Challenges and Solutions for Integrating Simulation into a Transportation Device

  • Chris Bosomworth
  • Maksym Spiryagin
  • Colin Cole
  • Sanath Alahakoon
  • Mark Hayman
Conference paper
Part of the Lecture Notes in Computer Science book series (LNCS, volume 10711)


The transportation area has seen an influx of condition monitoring devices in the last 5 years. A condition monitoring device typically has one or more sensors that it uses to measure the state of a component, analyze the measurement and provide a notification if the measurement is outside its normal operating tolerance. However, what happens if the component can’t be readily measured directly, like rolling contact, or when the device is operating in extreme environmental conditions? It can’t just be ignored. This is where simulation has a significant role to play. This paper explores the challenges in integrating a multi-body simulator into an on-board field device installed on a self-powered railway passenger vehicle. The device uses local sensors such as GPS to provide input to a simulator that calculates wheel-rail contact and L/V ratio. The L/V ratio is used as a derailment risk indictor in the rail sector. Wheel-rail contact is a good example of an area that can’t be directly measured, especially in the context of a tractive vehicle. The paper will also describe the use of simulation to verify and validate the device before installation in the field. The study findings show that, while on the cutting edge of available industrial computer technology, it is possible to integrate a multi-body simulator into a device suitable for installation in a powered vehicle. From the test perspective, it was found that simulation is useful as a tool for enabling realistic hardware integration testing before a device is installed into the field.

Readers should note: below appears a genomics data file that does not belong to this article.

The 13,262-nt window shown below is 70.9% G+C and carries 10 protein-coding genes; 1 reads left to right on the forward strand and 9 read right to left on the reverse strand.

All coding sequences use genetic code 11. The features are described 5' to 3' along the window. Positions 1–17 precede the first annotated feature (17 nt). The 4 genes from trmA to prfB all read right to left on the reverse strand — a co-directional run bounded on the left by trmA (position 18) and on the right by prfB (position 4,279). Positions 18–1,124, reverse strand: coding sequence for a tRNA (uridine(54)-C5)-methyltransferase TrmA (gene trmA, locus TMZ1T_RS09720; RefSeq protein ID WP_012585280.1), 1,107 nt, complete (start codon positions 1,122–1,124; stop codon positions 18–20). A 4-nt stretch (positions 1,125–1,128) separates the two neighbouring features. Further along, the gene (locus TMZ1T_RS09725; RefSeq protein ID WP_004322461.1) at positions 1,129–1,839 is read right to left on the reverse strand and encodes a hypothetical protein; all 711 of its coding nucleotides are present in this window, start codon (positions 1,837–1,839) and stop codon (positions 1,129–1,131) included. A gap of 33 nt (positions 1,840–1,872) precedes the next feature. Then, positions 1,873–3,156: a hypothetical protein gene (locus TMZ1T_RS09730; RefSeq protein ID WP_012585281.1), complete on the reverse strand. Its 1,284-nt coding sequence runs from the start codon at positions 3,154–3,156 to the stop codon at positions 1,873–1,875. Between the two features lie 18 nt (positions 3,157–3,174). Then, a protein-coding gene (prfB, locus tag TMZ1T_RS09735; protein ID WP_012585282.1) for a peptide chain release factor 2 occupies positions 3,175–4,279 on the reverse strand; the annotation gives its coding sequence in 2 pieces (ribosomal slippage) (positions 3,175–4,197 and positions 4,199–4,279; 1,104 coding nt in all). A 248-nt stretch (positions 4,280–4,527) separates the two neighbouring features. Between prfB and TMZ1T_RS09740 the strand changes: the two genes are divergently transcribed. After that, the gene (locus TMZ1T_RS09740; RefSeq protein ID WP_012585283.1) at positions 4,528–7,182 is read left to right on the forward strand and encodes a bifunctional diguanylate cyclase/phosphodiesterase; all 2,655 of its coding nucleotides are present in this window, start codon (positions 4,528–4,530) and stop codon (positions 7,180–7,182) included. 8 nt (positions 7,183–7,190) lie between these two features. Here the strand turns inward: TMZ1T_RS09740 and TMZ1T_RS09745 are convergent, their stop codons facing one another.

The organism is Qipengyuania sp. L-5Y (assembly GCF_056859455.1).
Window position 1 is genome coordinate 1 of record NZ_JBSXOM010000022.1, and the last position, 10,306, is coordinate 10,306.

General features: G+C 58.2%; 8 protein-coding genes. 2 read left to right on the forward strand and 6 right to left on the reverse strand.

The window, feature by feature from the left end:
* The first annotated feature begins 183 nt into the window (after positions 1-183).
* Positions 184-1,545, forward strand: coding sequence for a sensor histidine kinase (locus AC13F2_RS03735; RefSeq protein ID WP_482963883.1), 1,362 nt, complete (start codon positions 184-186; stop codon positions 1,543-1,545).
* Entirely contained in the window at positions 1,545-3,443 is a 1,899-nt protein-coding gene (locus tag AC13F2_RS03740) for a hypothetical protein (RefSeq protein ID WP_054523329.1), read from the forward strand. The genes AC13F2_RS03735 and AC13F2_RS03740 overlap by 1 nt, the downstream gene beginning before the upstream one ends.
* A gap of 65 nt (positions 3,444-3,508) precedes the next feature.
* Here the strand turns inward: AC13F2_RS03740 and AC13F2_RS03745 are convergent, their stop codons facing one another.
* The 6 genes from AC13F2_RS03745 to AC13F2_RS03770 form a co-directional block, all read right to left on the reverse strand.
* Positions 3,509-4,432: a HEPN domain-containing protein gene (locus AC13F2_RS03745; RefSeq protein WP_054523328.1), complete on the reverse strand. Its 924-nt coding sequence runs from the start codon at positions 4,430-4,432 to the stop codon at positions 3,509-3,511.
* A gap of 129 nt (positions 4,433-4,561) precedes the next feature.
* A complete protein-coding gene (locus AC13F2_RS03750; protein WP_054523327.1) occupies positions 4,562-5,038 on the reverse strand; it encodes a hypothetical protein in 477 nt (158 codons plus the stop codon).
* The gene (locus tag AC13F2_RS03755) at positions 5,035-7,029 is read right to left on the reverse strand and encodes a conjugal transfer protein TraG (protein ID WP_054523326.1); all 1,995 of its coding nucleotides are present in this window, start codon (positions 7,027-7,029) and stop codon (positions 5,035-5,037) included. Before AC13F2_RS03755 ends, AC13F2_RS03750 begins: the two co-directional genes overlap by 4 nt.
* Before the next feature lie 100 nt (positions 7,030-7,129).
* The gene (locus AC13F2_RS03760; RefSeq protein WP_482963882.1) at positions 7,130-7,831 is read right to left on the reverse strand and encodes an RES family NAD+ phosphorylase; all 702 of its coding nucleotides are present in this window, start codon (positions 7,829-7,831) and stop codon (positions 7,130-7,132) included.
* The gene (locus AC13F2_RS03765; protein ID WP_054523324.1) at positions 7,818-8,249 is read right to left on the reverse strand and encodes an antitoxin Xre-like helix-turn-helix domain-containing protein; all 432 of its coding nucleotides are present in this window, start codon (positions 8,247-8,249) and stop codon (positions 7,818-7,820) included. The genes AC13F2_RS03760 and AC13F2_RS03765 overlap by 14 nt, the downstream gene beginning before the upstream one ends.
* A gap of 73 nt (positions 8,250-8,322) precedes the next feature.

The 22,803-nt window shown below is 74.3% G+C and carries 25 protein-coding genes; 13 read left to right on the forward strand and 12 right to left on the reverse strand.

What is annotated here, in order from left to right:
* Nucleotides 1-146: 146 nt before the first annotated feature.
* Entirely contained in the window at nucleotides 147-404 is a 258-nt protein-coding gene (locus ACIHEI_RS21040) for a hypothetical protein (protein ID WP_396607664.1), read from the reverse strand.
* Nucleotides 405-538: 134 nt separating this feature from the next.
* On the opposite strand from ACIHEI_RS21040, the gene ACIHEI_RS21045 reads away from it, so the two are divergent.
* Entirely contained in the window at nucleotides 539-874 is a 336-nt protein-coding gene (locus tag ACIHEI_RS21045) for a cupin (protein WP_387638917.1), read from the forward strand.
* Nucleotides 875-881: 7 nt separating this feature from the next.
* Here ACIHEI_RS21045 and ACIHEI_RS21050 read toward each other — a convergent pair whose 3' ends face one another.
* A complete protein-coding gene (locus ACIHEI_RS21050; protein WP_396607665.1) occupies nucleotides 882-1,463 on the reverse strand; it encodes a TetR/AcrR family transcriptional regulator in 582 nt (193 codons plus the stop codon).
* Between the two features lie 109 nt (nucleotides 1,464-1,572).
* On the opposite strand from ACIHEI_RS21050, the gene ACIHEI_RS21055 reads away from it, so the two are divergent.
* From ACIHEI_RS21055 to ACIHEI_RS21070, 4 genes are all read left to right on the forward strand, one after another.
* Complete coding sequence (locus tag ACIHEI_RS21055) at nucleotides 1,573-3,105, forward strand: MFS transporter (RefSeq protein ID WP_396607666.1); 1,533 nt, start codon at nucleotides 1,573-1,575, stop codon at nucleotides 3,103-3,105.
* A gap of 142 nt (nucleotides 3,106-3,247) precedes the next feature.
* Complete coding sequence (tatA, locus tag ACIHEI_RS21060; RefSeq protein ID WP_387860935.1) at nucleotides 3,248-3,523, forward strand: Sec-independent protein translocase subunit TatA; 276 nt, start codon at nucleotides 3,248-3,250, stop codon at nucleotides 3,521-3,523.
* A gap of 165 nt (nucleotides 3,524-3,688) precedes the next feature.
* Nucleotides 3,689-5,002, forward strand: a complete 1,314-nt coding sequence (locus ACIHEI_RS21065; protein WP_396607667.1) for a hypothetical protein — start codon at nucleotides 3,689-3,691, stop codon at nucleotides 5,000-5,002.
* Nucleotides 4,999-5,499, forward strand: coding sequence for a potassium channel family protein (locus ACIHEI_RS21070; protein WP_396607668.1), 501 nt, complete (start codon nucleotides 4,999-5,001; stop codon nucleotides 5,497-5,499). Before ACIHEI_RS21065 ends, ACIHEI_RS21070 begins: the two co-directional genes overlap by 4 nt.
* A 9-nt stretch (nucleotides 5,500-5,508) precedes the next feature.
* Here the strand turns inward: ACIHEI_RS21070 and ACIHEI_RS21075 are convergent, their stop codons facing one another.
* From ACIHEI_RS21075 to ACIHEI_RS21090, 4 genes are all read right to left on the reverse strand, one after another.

Multi-body Simulator GPS Condition monitoring Wheel-rail contact 



The authors acknowledge the support of the Centre for Railway Engineering, Central Queensland University. The authors also acknowledge AB DEsolver for use of the GENSYS software in vehicle dynamics simulation for this study.

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Copyright information

© Springer International Publishing AG, part of Springer Nature 2018

Authors and Affiliations

  • Chris Bosomworth
    • 1
    • 2
  • Maksym Spiryagin
    • 1
  • Colin Cole
    • 1
  • Sanath Alahakoon
    • 1
  • Mark Hayman
    • 2
  1. 1.Centre for Railway EngineeringCentral Queensland UniversityRockhamptonAustralia
  2. 2.Insyte Solutions Pty LtdEmu ParkAustralia

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